We are hoping that this season isn’t as bad. Here is a video from the television news program 60 Minutes that gives more information.
This year we are seeing fraudulent checks. The checks look like US Treasury checks but there are some important differences. If you are a small business person (or a large business person) you will want to take a close look at any Treasury check you cash.
Here is a link to more information to protect yourself against this scam.
Treasury Check Verification
Here is an interesting interactive article with maps showing how drug overdoses have become epidemic across the country since 2003 – 125 people every day. It is simply shocking how widespread it is. The largest increases are in rural areas of the country.
We continue to see increases in the impact of heroin use here. We had 4 cases of heroin overdose in 2015 and 2 resulted in death. Our fire department has carried Narcan, the antidote, in an effort to provide immediate life saving for overdose victims, for a long time. Police will shortly be equipped as a result of a grant being administered by Oakland County Community Health Department. Narcan works if someone with the patient calls us early enough but if the individual is alone or if no one recognizes what is happening, we can’t get there in time.
Some studies relate the rise in heroin use to the increase in prescription narcotic abuse. People who become addicted to pills and then are suddenly unable to obtain pills from their doctor may turn to illegal pill sources or to cheap and available heroin which supposedly provides a similar “high.”
Here is more information.
If you or someone in your family needs help look here: heroin addiction help
Holiday shopping in and around Great Lakes Crossings mall was busy, busy, busy. The opening time of the mall on Thanksgiving Day and the scattered approach to sales helped prevent any large rush of shoppers in the opening hours. The parking lot at mall did not start getting busy until approximately 2130 hours on November 26th. Some of the larger stores at the mall did not open until Friday, November 27th.
In 2015, there were 225 calls for service during the holiday shopping season. There was a 3.1% increase in calls for service in 2015 compared to 2014.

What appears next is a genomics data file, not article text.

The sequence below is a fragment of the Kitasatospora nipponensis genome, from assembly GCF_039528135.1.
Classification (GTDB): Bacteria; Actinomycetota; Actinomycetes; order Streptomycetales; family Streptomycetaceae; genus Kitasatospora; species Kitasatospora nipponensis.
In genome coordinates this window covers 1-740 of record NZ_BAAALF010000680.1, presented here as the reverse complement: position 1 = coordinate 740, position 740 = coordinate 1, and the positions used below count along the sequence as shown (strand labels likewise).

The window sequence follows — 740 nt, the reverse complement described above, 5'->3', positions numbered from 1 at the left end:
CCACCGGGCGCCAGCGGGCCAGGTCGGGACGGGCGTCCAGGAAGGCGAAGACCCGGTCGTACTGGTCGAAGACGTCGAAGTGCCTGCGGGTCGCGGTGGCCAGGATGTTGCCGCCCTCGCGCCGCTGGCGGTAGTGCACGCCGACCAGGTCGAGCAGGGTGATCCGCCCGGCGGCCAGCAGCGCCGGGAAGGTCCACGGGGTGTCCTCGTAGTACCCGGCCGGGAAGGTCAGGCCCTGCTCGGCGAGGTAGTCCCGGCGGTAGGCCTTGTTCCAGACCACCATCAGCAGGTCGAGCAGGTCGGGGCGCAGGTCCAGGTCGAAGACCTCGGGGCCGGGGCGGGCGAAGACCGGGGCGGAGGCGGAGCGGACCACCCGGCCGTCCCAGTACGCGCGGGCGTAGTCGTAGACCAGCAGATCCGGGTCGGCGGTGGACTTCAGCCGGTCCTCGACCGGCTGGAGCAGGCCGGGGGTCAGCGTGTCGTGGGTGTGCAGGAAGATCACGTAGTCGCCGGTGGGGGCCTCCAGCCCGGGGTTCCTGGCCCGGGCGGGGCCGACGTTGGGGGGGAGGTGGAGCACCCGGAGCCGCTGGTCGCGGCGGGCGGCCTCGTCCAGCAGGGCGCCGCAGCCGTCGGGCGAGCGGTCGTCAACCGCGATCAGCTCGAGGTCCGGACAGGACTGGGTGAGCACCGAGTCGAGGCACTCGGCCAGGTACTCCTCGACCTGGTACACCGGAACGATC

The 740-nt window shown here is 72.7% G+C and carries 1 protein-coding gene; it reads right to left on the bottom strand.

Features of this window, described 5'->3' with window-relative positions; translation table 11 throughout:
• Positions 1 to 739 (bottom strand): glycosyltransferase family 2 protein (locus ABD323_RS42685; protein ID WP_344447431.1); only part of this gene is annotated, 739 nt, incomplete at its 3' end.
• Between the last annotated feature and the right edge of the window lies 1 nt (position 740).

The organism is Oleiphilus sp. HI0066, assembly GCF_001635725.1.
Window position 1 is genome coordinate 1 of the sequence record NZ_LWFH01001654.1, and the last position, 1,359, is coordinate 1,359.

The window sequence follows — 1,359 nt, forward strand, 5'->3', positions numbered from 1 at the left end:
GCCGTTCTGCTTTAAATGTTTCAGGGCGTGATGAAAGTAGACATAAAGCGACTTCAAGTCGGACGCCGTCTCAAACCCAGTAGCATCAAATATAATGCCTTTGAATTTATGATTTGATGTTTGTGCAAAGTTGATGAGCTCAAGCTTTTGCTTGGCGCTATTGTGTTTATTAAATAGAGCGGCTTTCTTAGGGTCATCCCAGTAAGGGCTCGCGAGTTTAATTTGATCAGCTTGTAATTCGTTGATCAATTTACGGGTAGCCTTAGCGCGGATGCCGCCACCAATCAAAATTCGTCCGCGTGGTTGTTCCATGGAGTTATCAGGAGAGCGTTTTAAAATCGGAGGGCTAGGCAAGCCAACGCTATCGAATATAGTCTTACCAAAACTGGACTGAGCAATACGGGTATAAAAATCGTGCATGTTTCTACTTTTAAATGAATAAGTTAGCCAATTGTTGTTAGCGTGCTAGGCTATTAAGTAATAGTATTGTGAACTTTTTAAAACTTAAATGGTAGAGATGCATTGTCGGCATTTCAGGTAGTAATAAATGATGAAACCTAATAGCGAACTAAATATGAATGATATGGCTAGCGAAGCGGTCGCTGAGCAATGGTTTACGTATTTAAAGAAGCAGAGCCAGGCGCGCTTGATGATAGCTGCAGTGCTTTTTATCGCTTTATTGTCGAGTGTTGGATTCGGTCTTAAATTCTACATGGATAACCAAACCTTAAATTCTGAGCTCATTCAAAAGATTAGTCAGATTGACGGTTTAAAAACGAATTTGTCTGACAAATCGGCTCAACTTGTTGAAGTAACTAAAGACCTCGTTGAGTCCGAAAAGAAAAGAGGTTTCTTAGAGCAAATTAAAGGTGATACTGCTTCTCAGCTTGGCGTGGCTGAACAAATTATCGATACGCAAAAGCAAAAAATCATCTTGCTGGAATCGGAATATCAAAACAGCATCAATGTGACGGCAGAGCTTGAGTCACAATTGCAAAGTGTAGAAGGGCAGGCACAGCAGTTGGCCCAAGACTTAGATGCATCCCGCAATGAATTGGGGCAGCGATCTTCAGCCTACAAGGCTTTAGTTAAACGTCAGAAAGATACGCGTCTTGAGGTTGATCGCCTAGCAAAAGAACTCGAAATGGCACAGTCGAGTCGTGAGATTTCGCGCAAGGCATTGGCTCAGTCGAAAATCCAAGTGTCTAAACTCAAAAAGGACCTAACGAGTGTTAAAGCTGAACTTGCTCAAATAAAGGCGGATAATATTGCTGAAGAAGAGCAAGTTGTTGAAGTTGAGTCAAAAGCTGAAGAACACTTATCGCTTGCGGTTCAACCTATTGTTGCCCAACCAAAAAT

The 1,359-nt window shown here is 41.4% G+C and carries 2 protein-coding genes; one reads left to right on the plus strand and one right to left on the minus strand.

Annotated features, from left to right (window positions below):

Overall, the majority of our calls for service (169 calls/75%) were not of a criminal nature and were service related. The largest number of calls in any one category was for a “citizen assist” like a lock out or push bumper–we had 36 of those up from 29 the year before. With respect to crime reports the largest category was Retail Fraud 3rd – minor shoplifting. We had 13 cases up from 11 the year before.
Traffic crashes were down 41.6% from 2014 we think because the weather was so much better.
If you visited the mall area during this time you may have been caught up in the traffic gridlock that occurred periodically. Both mall management and we are concerned about how to alleviate that problem. They have brought in a traffic consultant and we met yesterday to review his report to make some determinations about what can be done to improve the situation during those peak periods both in the short and long term.
Overall it went well and people appeared to be enjoying all of the great amenities offered at Great Lakes Crossing during the season.
Do you follow us on Facebook? In case you don’t I wanted to share with you some great photos taken by Sgt. Scott McGraw of the day shift over the course of 2015. They are interesting and tell you some things about what he was involved in over the year. Here they are:
If you are our Twitter follower you might have seen a Tweet on New Year’s Day that was a photo of Officer Kevin Starrs filling the gas tank of a motorist who ran out of gas. Not surprising –officers see it as their job to help travelers.
Here is the rest of the story as related to me in an email from Sgt. Brandon Hollenbeck:
On 1/1/16 I received a phone call from a citizen who wished to compliment an officer. The caller was a passerby who observed Officer Starrs helping a motorist at Opdyke/M59. The caller saw Officer Starrs putting gas in the motorist’s vehicle and thought it was “remarkable” to see an officer helping someone who was stranded.
Officer Starrs had found a vehicle disabled at Opdyke and M59 occupied by a woman and her children. The woman told Officer Starrs she was from Detroit and she was out of gas and only had a dollar and some change on her. Officer Starrs drove to Shell at Opdyke/M59 and purchased a 2.5 gallon gas can and gasoline for the woman. Officer Starrs returned to the vehicle and got the stranded motorist and her children on their way safely.
Of late, you are hearing more and more of these stories in the news. I’m always glad to see them because I think it tells more about the true nature of policing – helping people. I also know that this sort of thing has been going on for as long as I have been an officer–it was just never talked about or known publicly. Officers saw it part of the job. They meet people in need everyday. Officers still see helping people as their primary job. If you don’t believe me, when you see an officer ask him or her and see what they say.
Thanks to Officer Kevin Starrs for his efforts to help a person who needed just a little bit extra that day. I hope she pays it forward and helps someone else in the future.